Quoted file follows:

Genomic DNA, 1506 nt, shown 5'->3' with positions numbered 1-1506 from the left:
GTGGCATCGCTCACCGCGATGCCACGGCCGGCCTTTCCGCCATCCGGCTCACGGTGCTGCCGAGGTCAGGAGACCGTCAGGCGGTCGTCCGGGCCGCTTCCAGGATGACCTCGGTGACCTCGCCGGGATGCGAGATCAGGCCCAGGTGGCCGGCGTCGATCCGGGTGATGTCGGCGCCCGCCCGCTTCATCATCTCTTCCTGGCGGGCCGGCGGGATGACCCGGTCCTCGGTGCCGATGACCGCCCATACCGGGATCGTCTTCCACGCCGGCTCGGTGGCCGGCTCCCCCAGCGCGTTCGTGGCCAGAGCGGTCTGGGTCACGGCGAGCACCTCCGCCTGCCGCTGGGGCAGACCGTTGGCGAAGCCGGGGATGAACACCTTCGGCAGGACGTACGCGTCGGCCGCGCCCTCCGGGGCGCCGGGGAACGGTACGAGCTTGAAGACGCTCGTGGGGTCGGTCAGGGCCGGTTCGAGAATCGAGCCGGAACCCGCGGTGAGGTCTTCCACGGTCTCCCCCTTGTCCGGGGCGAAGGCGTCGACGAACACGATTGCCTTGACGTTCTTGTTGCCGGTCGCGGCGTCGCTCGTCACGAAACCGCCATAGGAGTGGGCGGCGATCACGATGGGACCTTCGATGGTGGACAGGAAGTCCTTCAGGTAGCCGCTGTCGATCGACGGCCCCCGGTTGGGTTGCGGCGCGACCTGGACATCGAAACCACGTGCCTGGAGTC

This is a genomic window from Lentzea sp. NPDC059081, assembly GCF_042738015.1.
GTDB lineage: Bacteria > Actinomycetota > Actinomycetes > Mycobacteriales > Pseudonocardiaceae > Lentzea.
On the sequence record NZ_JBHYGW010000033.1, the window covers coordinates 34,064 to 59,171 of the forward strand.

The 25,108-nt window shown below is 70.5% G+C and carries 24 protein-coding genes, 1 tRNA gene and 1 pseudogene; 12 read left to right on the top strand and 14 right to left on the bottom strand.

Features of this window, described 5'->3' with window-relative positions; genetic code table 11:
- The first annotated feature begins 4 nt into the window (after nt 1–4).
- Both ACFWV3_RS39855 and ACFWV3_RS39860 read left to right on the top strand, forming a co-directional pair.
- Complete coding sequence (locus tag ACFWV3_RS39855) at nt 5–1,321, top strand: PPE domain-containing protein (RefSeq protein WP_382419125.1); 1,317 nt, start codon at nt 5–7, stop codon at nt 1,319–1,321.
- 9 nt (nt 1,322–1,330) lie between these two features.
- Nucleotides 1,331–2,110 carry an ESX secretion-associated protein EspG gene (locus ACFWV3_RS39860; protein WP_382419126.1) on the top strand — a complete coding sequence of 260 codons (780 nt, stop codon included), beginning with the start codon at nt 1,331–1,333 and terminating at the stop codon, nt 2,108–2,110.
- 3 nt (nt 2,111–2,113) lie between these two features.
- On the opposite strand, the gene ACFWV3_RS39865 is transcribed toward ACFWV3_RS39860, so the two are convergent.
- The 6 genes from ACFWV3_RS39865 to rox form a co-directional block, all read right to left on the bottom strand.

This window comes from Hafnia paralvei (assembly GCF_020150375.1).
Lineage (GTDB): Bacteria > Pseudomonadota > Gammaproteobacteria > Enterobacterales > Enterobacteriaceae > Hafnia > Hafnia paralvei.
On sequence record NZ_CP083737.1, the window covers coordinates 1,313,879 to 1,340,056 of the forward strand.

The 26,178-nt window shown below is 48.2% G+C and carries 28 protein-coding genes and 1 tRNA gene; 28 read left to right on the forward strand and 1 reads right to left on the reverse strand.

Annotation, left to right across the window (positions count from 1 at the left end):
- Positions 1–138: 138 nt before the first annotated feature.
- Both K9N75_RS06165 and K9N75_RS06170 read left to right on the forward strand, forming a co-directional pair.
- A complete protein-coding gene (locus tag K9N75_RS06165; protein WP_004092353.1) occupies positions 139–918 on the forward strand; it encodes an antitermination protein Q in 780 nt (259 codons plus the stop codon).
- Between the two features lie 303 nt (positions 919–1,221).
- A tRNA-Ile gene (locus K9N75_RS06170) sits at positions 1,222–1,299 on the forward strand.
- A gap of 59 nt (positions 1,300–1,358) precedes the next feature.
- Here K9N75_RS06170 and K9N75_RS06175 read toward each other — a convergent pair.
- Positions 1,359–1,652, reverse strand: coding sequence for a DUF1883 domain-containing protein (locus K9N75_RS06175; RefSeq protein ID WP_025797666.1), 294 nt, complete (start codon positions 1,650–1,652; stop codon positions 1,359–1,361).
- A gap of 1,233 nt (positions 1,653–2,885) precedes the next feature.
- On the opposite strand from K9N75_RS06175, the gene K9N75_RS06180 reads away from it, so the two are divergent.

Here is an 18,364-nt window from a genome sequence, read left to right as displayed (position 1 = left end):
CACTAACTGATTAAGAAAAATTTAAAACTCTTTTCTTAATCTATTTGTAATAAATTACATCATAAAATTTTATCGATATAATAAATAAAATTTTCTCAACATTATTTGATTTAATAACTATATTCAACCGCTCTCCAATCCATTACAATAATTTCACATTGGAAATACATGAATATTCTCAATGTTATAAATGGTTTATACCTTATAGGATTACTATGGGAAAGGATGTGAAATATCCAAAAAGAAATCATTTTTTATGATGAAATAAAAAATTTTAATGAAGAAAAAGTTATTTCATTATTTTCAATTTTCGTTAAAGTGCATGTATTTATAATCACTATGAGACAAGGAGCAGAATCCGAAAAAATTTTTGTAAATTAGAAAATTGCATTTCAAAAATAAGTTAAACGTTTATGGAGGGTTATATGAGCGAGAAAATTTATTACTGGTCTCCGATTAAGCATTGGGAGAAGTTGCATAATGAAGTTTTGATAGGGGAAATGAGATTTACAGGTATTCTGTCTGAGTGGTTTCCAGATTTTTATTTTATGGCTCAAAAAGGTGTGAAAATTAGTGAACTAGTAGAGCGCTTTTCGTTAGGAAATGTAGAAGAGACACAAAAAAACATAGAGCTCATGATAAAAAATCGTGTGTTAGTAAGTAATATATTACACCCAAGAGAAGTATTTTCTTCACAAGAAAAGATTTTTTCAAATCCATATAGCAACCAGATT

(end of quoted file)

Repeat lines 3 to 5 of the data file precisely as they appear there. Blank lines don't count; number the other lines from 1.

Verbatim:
This is a genomic window from Lentzea sp. NPDC059081, assembly GCF_042738015.1.
GTDB lineage: Bacteria > Actinomycetota > Actinomycetes > Mycobacteriales > Pseudonocardiaceae > Lentzea.
On the sequence record NZ_JBHYGW010000033.1, the window covers coordinates 34,064 to 59,171 of the forward strand.